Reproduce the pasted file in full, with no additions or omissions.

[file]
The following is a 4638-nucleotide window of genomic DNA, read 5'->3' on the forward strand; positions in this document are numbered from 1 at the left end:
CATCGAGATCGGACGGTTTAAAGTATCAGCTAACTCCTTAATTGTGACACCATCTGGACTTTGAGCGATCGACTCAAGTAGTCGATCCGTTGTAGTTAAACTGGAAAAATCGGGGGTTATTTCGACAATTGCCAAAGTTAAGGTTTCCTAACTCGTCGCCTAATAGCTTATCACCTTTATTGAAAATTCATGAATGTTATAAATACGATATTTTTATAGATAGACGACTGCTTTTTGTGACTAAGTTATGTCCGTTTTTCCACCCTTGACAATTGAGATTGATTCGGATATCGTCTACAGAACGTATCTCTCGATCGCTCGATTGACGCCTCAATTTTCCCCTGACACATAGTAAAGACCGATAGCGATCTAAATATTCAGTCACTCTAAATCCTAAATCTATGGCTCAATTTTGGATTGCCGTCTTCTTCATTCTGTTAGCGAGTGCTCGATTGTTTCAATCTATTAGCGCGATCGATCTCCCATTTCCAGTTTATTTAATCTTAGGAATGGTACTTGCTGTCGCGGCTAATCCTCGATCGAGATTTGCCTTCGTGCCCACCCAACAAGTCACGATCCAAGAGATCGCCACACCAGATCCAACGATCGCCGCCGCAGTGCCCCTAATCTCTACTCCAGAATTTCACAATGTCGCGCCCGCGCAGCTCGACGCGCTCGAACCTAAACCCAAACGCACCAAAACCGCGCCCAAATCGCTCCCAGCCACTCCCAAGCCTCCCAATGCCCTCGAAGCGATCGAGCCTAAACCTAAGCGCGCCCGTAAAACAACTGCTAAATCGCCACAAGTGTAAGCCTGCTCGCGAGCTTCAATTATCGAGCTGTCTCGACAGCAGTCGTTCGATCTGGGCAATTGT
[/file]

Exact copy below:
The following is a 4638-nucleotide window of genomic DNA, read 5'->3' on the forward strand; positions in this document are numbered from 1 at the left end:
CATCGAGATCGGACGGTTTAAAGTATCAGCTAACTCCTTAATTGTGACACCATCTGGACTTTGAGCGATCGACTCAAGTAGTCGATCCGTTGTAGTTAAACTGGAAAAATCGGGGGTTATTTCGACAATTGCCAAAGTTAAGGTTTCCTAACTCGTCGCCTAATAGCTTATCACCTTTATTGAAAATTCATGAATGTTATAAATACGATATTTTTATAGATAGACGACTGCTTTTTGTGACTAAGTTATGTCCGTTTTTCCACCCTTGACAATTGAGATTGATTCGGATATCGTCTACAGAACGTATCTCTCGATCGCTCGATTGACGCCTCAATTTTCCCCTGACACATAGTAAAGACCGATAGCGATCTAAATATTCAGTCACTCTAAATCCTAAATCTATGGCTCAATTTTGGATTGCCGTCTTCTTCATTCTGTTAGCGAGTGCTCGATTGTTTCAATCTATTAGCGCGATCGATCTCCCATTTCCAGTTTATTTAATCTTAGGAATGGTACTTGCTGTCGCGGCTAATCCTCGATCGAGATTTGCCTTCGTGCCCACCCAACAAGTCACGATCCAAGAGATCGCCACACCAGATCCAACGATCGCCGCCGCAGTGCCCCTAATCTCTACTCCAGAATTTCACAATGTCGCGCCCGCGCAGCTCGACGCGCTCGAACCTAAACCCAAACGCACCAAAACCGCGCCCAAATCGCTCCCAGCCACTCCCAAGCCTCCCAATGCCCTCGAAGCGATCGAGCCTAAACCTAAGCGCGCCCGTAAAACAACTGCTAAATCGCCACAAGTGTAAGCCTGCTCGCGAGCTTCAATTATCGAGCTGTCTCGACAGCAGTCGTTCGATCTGGGCAATTGT